Playing Card Hunter got me thinking about the concepts and ideas behind the idea of leveling.

In single-player Card Hunter, you kill monsters and complete missions to gain XP.  Gather enough XP, and you go up a level, gaining hit points and extra item slots.  The item slots allow you to expand your hand.  You also get power tokens later on, which you need to equip the better items.

What purpose does leveling really serve in a game like this?  Well, for one, it’s a way to reward players for playing.  Play more, and get new stuff to play around with.  It’s also a way of rationing content – you can’t get to Module X until you’ve played enough to be ready.  It’s also a way to ration abilities and mechanics.  Lots of cards are not granted by the low-level equipment, so by hiding them behind a leveling mechanic you prevent players from being overwhelmed by the whole deck.  Finally, the concept of classes and levels is integral to the “Old School D&D” nostalgia behind the game’s art direction and framing device, so you just couldn’t get by without some sort of representation of levels.

From a game-logic perspective leveling makes sense, but from any sort of real-world logic it’s totally absurd.  Sure, people do slowly improve at things by practice and training.  One can think of killing monsters as a sort of extreme training.   However, the sorts of benefits granted in any fantasy game for leveling up are simply absurd.  One comes by them too quickly, and becomes far too godlike, for the analogy to real world practice and training to hold up in any meaningful fashion.  Furthermore, the idea that level-appropriate groups of challenges happen to cluster together on a regular basis is impossible to reconcile with any notions of society or ecology.  These are far from new ideas and I will not belabor them here.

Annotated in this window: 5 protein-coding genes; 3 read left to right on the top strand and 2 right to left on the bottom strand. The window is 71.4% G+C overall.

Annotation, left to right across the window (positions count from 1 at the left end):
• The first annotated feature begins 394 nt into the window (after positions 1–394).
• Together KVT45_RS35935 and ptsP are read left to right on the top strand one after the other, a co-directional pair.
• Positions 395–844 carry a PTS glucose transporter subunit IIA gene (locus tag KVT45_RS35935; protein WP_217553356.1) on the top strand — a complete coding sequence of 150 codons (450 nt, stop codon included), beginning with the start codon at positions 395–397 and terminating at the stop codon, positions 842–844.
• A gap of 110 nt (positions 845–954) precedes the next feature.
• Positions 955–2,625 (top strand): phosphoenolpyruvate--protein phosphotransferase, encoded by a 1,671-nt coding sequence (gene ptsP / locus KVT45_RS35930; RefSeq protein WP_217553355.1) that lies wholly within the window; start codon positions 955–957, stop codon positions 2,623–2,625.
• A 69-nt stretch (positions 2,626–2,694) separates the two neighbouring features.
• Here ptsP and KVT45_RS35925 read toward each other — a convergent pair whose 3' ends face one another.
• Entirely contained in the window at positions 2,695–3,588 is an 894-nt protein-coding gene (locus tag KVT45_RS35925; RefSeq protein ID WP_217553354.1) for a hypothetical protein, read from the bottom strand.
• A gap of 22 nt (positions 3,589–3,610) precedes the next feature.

Obviously, Card Hunters is not aiming at any sort of realism, but any time I run into a game so dependent on leveling I end up thinking about the mechanic, and trying to imagine games, and RPG’s in particular, without it.  How could content and challenge be rationed in a reasonable manner without Leveling?  How would an RPG work, if one was not constantly growing in power?  How could players be granted gradually access to expanded abilities and options without some sort of ultimately absurd zone or time or level based system?

Reaching a bit further afield, think of  Borderlands.  Borderlands is a “treadmill” game, where one is constantly leveling up in loot and abilities, yet constantly faced with enemies that are, amazingly enough, a good match for one’s powers and experience.  It’s easy to understand why – the game is most fun when you are being challenged to use you gear and skills and teamwork fully.  It all comes together in a way that is incredibly fun, but also completely absurd.  Likewise, the tactical battles presented by Card Hunter.  I’ve played through several of the early Modules with two different parties – a balanced party with a Dwarf Fighter, a Human Cleric, and a Human Mage, and then a party with two Elf Warriors and a Dwarf Cleric.   It’s been fun figuring out how to use my party’s strengths and abilities in different ways to solve the situation at hand – but it simply makes no sense!

Even worse is the situation where a game offers no clear or compelling motive to play OTHER than leveling.  This is a problem related to what I talked about yesterday in regards to EUIV, where there is nothing to really do other than expand.  I ran into this problem pretty hard playing Torchlight 2 – I lost interest because I was  leveling for its own sake, getting more powerful just to be more powerful.

Yet I am at a loss trying to imagine a level-free RPG.